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OPINION | Back to nature after Duluth flood: Let's rebuild with natural processes and changing climate in mind
Duluth recently experienced a true “flood of the century.” In weather records going back 130 years, there is no data for any storm dropping so much rain in so little time. The flood tested…and bested…much of the city’s infrastructure. Duluth has always maintained a tenuous but respectful balance between urban development and natural functions; perhaps as a result of this storm that balance will shift a little more back toward nature.
Three things stand out for me after the floods: an ancient white pine log floating on the beach, a shed floating in the harbor, and a brand-new street buckled by floodwaters.
The white pine log convinces me this was in fact the flood of the century. Easily two feet wide with a good stand of moss and even grass growing from it, with jagged ends instead of neatly sawn caps, it was a remnant of the turn of the 20th century, a broken giant that drifted in a flood down from the St. Louis River pineries 100 years ago to find a resting place in some high river bank, where moss and grass took root.
The 2012 flood was even higher than the previous flood, and lifted this rotting wood from the forest, then took it down the river, out into Lake Superior, and finally back onto land on the sand beach of Minnesota Point…the grass still standing straight up. That log had an honored and probably fully natural life cycle.
What about that shed? Why was it floating in the Duluth harbor? Stunning rains turned every trickle into a torrent and every river into a disaster zone. And somewhere in the Duluth area, one of these floods of water tore someone’s shed from their yard and sent it downstream to the harbor.
Why does our government create rules that say how close to streams we can build structures? It’s not to punish the wealthy landowner who really wanted a creek-side deck. It’s not to arbitrarily restrict a landowner from accessing their property. It is for the common good. Especially in Duluth, flowing and standing water knit our community together in a web of mutual responsibility. Zoning laws keep that system fair and impartial.
The owner of that shed suffered significant personal loss, and my heart goes out to them. But there’s an excellent chance that shed was built too close to the edge of a stream. I’m torn too about a friend of mine whose house stands just about the St. Louis River along the riverbank; his family home of 35 years was flooded and he has no flood insurance. The flood turned thousands of private actions into public concerns. Zoning works. Setback rules are there for a reason. But individuals will continue to live and build in places that, in the grand scheme of things, aren’t in the community’s best interest.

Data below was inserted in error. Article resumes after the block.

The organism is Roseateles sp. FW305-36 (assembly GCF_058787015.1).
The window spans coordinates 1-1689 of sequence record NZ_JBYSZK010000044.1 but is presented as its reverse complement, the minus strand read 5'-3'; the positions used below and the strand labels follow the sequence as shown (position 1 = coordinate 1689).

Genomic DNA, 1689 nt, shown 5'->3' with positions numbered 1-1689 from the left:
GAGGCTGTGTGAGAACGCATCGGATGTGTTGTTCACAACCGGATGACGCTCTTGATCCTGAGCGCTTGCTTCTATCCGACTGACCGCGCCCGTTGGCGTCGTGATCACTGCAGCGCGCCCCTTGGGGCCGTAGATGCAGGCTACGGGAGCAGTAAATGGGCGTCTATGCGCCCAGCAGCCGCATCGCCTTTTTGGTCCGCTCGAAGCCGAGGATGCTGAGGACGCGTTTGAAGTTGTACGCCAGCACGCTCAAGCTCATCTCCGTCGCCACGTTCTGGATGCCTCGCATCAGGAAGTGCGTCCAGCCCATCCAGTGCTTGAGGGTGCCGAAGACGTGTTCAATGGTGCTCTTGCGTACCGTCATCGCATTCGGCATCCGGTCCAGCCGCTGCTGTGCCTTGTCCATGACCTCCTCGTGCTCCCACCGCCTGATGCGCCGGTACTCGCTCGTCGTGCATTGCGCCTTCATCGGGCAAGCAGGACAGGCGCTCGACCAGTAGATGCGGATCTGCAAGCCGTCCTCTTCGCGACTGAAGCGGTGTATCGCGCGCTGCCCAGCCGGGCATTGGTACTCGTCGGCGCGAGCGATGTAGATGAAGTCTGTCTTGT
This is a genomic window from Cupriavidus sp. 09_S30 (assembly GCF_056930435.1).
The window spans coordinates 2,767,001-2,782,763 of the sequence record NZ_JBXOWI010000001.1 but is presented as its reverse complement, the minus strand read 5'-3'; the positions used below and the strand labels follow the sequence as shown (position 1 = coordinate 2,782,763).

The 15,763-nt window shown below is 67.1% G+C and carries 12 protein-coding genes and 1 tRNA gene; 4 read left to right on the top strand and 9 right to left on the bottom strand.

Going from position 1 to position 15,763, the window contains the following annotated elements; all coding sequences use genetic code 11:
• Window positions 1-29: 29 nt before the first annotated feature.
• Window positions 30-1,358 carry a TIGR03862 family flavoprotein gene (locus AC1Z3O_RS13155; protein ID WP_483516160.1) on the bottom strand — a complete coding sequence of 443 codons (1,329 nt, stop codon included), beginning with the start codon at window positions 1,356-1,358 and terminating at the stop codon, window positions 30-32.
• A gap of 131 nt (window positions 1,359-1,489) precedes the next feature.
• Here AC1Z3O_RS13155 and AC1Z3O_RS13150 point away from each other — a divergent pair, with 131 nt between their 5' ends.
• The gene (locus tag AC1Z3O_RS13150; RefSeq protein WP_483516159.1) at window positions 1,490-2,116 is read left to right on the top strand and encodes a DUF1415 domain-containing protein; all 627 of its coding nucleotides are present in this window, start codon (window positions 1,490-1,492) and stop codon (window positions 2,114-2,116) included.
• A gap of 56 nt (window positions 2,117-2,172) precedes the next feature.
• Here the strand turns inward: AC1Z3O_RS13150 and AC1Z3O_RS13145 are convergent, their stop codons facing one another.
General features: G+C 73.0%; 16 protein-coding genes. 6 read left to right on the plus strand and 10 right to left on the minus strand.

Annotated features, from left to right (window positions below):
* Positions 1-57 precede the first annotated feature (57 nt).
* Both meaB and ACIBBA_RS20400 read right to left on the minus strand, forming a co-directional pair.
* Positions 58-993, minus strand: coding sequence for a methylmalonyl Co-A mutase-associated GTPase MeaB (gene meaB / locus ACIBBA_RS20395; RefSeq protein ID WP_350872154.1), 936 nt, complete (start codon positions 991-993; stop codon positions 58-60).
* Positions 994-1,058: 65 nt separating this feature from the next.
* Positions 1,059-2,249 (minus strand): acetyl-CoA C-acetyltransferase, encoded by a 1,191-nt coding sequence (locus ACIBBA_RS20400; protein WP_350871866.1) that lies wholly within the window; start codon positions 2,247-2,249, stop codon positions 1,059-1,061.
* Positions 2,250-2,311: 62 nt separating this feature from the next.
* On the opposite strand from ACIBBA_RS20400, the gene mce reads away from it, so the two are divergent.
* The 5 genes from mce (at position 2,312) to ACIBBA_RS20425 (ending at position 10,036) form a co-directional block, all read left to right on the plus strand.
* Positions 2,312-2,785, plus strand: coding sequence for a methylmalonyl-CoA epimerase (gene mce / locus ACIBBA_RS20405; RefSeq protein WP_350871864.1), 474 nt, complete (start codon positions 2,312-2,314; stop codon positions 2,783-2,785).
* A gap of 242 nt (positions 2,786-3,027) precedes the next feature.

In an eastern Duluth neighborhood, one landowner built a private bridge across a quiet creek. When that creek went crazy last month, it washed the private bridge into a well-built public bridge. As a result, the bridge became a dam and the river flooded and then destroyed the adjoining street.
Besides demonstrating the importance of zoning rules, the storm has given Duluth an opportunity to reinvent itself, to be more respectful of the natural processes that underlie this city on a hill.
The storm caused around $100 million in damages. Nature re-established herself in surprising places: a waterfall emerged below the food co-op and a dammed creek tore down its dam and restored its own brook trout habitat.
As we rebuild Duluth, we need to build smarter, not bigger. Just because a thing got broken doesn’t mean we need to fix it. The climate is changing, and this year’s 100-year flood will soon come every five or ten years. While our aging infrastructure needs to be tended, nature needs to be free as well.
Andrew Slade is the Northeast Program Coordinator for Minnesota Environmental Partnership
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